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The Natural Assets Project examines the scope for reducing poverty through asset building in the form of natural capital. 

Natural assets include both environmental sources and sinks. "Sources" are stocks of natural raw materials, renewable and non-renewable, including forests, fisheries, soil, and minerals. "Sinks" are the capacities of environmental media such as air and water to absorb and decompose the wastes from production and consumption. A variety of ownership regimes -- private property, common property, state property, and open access -- govern natural assets. Like other types of assets, natural assets are unevenly distributed: in terms of de facto  rights as well as de jure  ownership, the poor have fewer natural assets. 

Building the natural asset base of the poor would enable them to capture the flows of income and non-income benefits provided by these assets, helping to reduce poverty. Pro-poor natural asset building strategies could also advance two further social goals: environmental protection, which aims to safeguard the rights of current and future generations as a whole to a healthy environment; and environmental justice, which aims to ensure that this right is enjoyed equally by all.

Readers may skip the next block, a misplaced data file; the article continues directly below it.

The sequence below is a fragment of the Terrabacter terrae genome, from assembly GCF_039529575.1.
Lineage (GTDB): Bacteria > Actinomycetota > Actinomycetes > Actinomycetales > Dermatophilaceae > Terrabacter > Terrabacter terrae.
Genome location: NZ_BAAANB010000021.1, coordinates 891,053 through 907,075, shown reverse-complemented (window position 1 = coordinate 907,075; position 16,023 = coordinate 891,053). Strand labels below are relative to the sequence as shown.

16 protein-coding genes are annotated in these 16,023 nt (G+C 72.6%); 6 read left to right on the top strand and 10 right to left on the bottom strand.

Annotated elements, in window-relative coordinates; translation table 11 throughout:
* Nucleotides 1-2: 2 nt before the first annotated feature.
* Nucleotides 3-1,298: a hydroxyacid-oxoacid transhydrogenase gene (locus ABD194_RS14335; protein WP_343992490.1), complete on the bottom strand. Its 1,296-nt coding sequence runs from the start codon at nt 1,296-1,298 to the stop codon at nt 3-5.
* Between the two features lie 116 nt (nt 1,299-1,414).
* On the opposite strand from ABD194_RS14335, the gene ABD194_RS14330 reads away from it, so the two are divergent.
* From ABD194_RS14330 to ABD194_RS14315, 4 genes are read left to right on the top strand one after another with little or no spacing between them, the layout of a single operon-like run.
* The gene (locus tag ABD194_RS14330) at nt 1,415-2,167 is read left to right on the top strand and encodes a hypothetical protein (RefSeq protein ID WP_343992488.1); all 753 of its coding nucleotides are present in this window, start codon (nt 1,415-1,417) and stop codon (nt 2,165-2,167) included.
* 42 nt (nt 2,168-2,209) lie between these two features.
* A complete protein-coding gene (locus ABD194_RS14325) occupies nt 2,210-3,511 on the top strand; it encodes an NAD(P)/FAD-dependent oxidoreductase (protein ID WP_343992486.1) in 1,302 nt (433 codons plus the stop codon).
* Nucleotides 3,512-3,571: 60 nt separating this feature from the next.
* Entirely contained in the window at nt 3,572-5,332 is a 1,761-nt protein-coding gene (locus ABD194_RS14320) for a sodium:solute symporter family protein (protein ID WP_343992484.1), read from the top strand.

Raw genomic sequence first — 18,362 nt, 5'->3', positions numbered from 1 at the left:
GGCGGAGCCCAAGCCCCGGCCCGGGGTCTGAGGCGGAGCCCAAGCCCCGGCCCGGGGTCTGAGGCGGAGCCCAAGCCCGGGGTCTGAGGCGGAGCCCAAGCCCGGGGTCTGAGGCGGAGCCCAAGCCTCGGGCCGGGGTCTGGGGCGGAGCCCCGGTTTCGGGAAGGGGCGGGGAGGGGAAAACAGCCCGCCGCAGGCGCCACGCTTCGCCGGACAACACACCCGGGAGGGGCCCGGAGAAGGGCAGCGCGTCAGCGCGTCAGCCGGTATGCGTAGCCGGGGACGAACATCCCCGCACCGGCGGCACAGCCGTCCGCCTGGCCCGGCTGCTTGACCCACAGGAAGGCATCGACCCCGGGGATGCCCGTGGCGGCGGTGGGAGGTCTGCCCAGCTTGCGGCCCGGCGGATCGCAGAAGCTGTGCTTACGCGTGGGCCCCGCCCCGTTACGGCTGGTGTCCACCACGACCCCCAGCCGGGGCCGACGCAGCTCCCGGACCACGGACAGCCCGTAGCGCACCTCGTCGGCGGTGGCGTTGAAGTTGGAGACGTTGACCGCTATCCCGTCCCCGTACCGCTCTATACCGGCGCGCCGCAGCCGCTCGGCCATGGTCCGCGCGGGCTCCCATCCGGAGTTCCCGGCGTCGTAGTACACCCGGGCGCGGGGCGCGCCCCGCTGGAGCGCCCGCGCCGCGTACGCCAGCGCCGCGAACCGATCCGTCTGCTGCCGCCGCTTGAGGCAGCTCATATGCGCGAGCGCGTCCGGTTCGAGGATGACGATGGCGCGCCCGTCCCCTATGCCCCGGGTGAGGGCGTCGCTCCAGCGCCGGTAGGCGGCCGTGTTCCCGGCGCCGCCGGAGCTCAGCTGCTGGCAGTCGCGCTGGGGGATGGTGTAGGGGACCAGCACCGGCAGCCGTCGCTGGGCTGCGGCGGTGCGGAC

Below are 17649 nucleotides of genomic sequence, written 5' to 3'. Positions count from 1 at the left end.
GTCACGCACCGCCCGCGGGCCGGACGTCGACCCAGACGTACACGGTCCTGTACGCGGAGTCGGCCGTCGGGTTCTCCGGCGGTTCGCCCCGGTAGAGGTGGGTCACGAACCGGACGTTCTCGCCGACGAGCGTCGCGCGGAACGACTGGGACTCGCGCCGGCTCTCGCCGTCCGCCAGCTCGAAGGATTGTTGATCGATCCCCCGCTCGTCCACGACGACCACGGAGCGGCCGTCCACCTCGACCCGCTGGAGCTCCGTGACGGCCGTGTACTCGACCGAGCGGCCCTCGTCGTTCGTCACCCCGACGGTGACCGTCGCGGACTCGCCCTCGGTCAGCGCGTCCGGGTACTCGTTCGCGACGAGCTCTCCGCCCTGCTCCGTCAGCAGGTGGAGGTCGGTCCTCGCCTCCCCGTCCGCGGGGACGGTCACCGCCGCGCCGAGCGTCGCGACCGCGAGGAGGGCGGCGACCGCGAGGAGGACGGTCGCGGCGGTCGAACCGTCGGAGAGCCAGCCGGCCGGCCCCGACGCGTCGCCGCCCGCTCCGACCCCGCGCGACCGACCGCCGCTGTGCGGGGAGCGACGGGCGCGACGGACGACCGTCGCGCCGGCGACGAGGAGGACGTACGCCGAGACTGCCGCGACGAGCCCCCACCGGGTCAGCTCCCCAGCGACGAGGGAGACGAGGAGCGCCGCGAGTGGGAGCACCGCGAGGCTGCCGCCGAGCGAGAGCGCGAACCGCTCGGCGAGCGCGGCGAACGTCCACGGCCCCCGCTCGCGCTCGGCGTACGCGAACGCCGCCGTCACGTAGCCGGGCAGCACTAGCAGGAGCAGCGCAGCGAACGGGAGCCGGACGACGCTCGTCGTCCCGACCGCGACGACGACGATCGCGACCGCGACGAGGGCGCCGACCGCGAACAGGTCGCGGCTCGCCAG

>> Reclaiming Nature: Environmental Justice and Ecological Restoration

>> Environment for the People 

>> Natural Assets: Democratizing Environmental Ownership            

>> Building Natural Assets: New Strategies for Poverty Reduction and Environmental Protection>> Building Natural Assets: New Strategies for Poverty Reduction and Environmental Protection

>> The New Environmental Activists: Fighting Pollution, Poverty, and Racism by Building Natural Assets

>> Charles C. Mann, Diversity on the Farm: How Traditional Crops Around the World Help to Feed Us All, and Why We Should Reward the People Who Grow Them 

The Natural Assets Project was supported by the Ford Foundation.

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